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Farrah Fawcett
Farrah Fawcett's early interest in athletics was overshadowed by her W. B. Ray High School classmates' realization that she had a serious problem -- she was exceptionally beautiful. Upon graduation, she was voted "Best Looking" -- the first of many instances of beauty based recognition that would form her gateway into the entertainment universe. A two-year stint at the University of Texas was next, and there she proved to be a lot more comfortable in the Delta Delta Delta Sorority than in microbiology class. Farrah Fawcett was still getting an A in Hotness 101, however, and Cashbox magazine photographed her for the university's "Ten Most Beautiful Coeds" spread -- the first of two pictures that would significantly alter her destiny.
A Hollywood agent saw the college photo and encouraged Farrah Fawcett to move to Los Angeles. She did just that and made her acting debut on a 1969 episode of I Dream of Jeannie opposite blond beauty-of-the-moment Barbara Eden. A year later, Fawcett held the distinction of appearing in the same film as two other sex symbols -- Raquel Welch and Mae West. Unfortunately, the film was Myra Breckenridge, which garnered a reputation as one of the biggest cinematic train wrecks in movie history. Fawcett retreated to television and commercials, one of which found her opposite football great Joe Namath.
1976 marked The Year of Farrah Fawcett. After guesting sporadically on husband Lee Majors' show, The Six Million Dollar Man, she starred as athletic detective Jill Munroe in the girl-powered Charlie's Angels. While the show emphasized skin over substance, it became a ratings winner, breaking new ground as a hot series anchored solely by women. That same year, a now legendary pinup poster of a swimsuit-clad Farrah Fawcett was released, spawning utter Farrah mania, and selling over eight million copies. Now a highly coveted wall companion for young American men, Fawcett's added exposure in shampoo and toothpaste commercials -- for Wella Balsam and Ultra-Brite, respectively -- further cemented her place as the "It" girl of the decade. Countless women wanted a hairstyle like hers, while countless men wanted to play with her hair. And then, just like that, she was gone… sort of.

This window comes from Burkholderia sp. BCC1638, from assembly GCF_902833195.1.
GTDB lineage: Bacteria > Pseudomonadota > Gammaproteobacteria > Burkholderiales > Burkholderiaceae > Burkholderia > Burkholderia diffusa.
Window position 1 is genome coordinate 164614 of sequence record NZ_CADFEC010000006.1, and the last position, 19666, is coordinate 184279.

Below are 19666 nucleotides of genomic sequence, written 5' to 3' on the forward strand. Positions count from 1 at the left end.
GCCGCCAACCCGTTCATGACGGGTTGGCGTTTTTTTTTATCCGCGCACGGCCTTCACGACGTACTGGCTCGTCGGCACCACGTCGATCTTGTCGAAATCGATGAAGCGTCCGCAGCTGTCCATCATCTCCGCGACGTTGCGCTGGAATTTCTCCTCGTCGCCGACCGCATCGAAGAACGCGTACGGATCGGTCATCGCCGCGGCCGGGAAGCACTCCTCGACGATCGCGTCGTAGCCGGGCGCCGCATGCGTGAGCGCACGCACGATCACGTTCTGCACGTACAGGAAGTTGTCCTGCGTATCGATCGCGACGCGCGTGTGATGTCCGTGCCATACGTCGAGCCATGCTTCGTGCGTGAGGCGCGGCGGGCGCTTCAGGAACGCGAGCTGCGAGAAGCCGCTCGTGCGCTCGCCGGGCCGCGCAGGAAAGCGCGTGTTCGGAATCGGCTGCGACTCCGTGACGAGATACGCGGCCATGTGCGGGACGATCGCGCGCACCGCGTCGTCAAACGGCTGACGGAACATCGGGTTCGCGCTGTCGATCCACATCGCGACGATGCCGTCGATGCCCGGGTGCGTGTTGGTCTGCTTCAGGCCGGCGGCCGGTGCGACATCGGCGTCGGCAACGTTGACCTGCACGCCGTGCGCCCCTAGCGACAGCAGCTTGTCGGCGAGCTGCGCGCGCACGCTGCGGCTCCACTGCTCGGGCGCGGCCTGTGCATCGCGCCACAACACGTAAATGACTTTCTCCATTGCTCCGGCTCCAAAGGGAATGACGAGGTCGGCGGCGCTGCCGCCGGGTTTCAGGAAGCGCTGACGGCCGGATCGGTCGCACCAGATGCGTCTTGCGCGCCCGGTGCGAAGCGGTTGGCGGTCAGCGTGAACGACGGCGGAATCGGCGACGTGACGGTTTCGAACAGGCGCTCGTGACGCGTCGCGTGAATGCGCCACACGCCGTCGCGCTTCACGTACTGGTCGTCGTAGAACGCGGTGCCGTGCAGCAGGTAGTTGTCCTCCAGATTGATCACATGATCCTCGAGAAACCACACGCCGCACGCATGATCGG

Feeling pressured to balance her work and married life, Farrah Fawcett "pulled a David Caruso" and left her career-making TV series after only one season. A legal settlement forced her to guest star on the show intermittently, but her plan was to make feature films instead. The plan was initially a failure, so Fawcett dropped off the radar significantly and began pursuing stage acting to further reinvent herself. It paid off when she reemerged in the 1984 TV movie The Burning Bed, nominated for an Emmy as a mother who kills her abusive husband. The fact-based film is still considered a milestone for its frank portrayal of the once-taboo topic of domestic violence.
Farrah Fawcett's strong character streak continued through the '80s, with another career highlight being her portrayal of a woman who turns her would-be rapist into a helpless victim. The film was Extremities and her work in the film earned her a Golden Globe nomination, affirming once and for all that her talent rivaled her looks. Those looks would return to prominence again -- at age 48(!) -- when Fawcett bared all for Playboy's December 1995 issue, which sold four million copies, good enough to stand as the magazine's best seller of the decade. Two years later, she marked her 50th birthday with another top-selling Playboy spread, a pay-per-view special called Farrah Fawcett: All of Me, and an Independent Spirit-nominated acting performance as a preacher's wife in The Apostle.
Farrah Fawcett's professional career became intertwined with her personal struggles toward the end of her life. In 2006, she was diagnosed with anal cancer and after extensive treatment and a brief remission period a year later, the cancer returned and later spread to her liver. After extensive speculation about her condition consistently made the tabloid rounds, Fawcett bravely organized her own television special, Farrah's Story, which chronicled her cancer battle firsthand. The NBC special aired in 2009 and attracted over 9 million viewers, putting Fawcett's sex symbol face on the disease, and promoting testing and early detection for others who may be at risk. Farrah Fawcett passed away on June 25, 2009, at the age of 62, in Los Angeles.
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